The 49 countries of sub-Saharan Africa (23 Islamic, including Malawi) are a bottomless pit for corruption and donors’ funds. OECD puts total aid in the five years 2012-2016 at $USD297 billion. Australia does its bit. The Department of Foreign Affairs and Trade (DFAT) totals our decade’s aid there (to 2018-19) at $A2.4 billion.

DFAT explains that Australia has a ‘clear national interest’ in the security, stability and prosperity of sub-Saharan Africa. Australia is developing good economic partnerships through targeted aid. Our strength is in our experience and expertise in human capacity building and the agriculture and extractive sectors.

But Western aid, alas, averages the same $US50 billion a year as $US50 billion-plus in ‘illicit outflows’ via politicians, officials, business people and criminals, a figure not disputed by the OECD. A pan-African study in 2013 put illicit outflows from 1980-2009 at $US1.2-1.4 trillion, again about equal to aid.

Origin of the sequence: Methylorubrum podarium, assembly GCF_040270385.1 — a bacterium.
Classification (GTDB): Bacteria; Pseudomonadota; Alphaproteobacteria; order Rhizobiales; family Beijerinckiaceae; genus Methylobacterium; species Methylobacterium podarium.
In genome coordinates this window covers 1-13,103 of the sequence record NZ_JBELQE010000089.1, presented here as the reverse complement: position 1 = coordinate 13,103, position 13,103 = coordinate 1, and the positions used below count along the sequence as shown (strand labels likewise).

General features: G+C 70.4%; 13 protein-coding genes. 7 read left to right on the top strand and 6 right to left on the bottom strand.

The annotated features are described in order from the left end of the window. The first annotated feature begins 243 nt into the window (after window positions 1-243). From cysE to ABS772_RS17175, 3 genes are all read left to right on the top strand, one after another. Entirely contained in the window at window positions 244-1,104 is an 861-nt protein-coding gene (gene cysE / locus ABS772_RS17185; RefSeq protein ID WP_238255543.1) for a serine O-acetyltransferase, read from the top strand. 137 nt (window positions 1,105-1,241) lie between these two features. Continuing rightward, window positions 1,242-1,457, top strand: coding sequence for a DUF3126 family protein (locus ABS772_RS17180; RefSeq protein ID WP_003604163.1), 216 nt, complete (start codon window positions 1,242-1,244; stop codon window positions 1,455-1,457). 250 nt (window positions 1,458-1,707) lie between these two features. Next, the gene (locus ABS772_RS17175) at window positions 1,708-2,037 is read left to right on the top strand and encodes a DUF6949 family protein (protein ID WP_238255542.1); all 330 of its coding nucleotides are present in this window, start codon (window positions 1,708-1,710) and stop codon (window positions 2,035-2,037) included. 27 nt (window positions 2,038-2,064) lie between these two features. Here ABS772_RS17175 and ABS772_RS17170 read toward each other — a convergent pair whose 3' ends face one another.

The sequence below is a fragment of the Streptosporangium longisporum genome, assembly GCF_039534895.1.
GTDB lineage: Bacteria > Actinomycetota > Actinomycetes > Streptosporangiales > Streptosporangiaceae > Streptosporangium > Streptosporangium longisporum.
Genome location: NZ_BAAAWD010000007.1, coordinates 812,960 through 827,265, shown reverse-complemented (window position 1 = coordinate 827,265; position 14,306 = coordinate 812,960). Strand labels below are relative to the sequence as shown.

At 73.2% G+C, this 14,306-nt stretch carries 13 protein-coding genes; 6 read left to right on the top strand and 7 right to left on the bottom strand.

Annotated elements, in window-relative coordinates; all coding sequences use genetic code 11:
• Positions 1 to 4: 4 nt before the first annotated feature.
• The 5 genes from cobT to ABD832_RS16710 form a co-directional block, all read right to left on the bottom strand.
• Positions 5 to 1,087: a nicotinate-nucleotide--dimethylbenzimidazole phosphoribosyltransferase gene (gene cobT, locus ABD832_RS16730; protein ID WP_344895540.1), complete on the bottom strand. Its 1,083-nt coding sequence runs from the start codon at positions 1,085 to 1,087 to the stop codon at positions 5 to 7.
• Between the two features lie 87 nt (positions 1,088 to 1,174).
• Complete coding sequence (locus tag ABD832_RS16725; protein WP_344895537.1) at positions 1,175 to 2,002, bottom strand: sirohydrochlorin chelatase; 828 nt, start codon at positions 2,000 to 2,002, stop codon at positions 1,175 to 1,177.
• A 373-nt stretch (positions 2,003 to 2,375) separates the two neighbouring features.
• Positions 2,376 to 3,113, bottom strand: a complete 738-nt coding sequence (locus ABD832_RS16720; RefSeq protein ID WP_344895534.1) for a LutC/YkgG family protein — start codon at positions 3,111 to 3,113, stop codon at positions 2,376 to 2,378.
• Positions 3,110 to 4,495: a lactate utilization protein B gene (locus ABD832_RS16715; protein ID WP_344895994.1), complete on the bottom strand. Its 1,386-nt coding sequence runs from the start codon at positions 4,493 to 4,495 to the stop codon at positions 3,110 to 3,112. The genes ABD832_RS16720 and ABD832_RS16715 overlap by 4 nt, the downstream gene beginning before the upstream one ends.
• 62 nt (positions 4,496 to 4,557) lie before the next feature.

Most is in commerce. For example, Mozambique’s timber exporters were declaring 260,000 cubic metres of global exports when China alone was importing 450,000 cubic metres from Mozambique.

Guinea is rich in iron ore. One mine was reckoned good for $US7b annual exports for 20 years. In 2008 the Guinea government sold a multinational the mining rights for $US165m. The company promptly sold-on half its concession for $US2.5b. A successor government re-let the concession for $US20 billion, a far cry from the original $165m.